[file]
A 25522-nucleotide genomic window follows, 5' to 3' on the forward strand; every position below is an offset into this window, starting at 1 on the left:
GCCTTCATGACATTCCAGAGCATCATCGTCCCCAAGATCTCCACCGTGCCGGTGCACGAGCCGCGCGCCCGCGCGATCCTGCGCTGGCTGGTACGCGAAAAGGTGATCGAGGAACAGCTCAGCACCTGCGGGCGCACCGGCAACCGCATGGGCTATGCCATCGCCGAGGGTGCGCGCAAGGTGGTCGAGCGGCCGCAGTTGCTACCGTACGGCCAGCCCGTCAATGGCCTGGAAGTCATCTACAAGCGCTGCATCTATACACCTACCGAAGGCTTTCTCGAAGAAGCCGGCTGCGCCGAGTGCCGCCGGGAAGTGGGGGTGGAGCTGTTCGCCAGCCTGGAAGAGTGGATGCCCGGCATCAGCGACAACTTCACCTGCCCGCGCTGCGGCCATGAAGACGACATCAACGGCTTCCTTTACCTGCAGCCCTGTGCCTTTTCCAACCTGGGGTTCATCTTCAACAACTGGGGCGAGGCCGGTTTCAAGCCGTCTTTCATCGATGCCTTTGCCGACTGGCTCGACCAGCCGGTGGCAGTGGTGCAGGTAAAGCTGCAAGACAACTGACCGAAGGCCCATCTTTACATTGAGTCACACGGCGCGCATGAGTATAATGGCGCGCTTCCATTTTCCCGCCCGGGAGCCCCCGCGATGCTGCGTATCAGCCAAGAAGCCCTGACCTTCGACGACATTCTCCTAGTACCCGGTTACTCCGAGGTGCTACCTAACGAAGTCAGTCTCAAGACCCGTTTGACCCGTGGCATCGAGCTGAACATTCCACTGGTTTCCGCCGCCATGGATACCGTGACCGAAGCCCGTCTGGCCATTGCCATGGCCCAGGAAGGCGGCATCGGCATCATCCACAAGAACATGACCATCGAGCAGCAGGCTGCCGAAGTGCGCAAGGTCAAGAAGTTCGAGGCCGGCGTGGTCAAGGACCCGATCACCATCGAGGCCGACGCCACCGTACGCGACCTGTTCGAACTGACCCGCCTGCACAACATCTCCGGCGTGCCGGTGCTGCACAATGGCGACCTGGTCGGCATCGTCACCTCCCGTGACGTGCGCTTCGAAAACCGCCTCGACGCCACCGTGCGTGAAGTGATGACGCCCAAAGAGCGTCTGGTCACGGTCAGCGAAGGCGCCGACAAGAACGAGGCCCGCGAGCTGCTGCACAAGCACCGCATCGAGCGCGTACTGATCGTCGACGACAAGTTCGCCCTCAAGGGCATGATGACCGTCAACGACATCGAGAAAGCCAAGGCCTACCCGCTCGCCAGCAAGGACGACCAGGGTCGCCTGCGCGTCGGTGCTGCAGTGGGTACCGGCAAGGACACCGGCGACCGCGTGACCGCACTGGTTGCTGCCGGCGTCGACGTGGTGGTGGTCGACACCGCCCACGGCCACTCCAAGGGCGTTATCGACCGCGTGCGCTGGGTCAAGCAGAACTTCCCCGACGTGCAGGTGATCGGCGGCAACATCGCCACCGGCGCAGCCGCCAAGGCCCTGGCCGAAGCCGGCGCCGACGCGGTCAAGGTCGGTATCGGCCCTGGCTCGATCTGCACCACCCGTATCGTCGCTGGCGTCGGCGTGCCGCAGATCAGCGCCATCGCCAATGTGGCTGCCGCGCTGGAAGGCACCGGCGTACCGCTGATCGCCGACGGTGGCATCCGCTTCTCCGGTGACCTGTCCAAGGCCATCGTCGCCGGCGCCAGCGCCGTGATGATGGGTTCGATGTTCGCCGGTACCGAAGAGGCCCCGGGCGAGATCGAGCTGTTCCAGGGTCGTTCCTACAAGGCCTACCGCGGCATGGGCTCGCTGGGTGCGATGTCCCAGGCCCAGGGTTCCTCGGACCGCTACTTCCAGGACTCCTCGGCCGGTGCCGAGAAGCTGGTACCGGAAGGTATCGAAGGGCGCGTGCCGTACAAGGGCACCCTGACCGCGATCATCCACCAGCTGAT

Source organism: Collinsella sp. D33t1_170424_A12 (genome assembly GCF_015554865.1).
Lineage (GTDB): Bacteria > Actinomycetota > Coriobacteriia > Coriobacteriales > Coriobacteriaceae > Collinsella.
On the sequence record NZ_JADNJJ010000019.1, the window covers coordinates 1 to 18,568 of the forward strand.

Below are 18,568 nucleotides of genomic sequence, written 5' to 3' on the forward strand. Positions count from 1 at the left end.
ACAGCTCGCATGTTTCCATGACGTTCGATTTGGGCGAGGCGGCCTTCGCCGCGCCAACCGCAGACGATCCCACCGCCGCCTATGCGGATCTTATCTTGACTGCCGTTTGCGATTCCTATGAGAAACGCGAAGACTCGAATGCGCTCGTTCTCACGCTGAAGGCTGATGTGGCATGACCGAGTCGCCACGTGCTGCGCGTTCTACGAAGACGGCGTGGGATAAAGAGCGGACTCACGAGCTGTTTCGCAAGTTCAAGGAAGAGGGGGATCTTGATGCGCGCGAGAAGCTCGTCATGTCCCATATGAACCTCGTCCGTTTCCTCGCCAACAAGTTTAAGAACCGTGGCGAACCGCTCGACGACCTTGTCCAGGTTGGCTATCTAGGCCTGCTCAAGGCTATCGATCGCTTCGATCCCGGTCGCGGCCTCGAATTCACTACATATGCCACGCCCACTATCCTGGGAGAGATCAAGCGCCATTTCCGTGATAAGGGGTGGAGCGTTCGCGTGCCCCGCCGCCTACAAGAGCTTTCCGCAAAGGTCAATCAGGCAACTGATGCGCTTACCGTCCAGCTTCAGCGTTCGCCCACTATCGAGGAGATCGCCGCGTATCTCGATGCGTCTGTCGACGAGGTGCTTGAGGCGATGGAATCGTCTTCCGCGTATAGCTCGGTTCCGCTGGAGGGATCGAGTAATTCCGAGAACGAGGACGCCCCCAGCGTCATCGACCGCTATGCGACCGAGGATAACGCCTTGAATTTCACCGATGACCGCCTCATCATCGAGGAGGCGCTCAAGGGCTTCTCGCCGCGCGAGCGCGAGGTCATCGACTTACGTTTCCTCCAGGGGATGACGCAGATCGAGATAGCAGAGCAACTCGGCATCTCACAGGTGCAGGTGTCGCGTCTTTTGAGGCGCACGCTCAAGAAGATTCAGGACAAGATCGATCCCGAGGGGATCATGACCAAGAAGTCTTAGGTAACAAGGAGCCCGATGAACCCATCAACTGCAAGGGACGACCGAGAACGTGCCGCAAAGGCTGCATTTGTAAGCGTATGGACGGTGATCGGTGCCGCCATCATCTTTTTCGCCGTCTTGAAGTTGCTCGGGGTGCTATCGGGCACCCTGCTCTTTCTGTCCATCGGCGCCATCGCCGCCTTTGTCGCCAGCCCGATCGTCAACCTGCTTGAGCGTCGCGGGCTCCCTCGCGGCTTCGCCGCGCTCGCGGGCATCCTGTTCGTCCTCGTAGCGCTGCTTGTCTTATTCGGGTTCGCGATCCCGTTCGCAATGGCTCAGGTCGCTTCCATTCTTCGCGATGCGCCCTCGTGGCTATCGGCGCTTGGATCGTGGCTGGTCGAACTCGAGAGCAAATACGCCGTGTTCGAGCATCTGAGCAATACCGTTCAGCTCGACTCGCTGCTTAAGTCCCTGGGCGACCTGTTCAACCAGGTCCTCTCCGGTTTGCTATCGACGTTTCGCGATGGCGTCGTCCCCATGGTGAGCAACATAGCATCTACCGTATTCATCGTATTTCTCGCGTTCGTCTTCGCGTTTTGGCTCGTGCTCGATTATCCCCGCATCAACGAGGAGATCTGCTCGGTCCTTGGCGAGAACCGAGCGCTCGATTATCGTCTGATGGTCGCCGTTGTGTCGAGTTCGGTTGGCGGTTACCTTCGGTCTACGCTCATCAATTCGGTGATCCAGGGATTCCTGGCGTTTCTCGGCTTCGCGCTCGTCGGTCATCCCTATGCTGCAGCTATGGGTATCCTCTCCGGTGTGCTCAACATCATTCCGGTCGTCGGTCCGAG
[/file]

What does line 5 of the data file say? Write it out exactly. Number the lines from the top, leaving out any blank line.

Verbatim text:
On the sequence record NZ_JADNJJ010000019.1, the window covers coordinates 1 to 18,568 of the forward strand.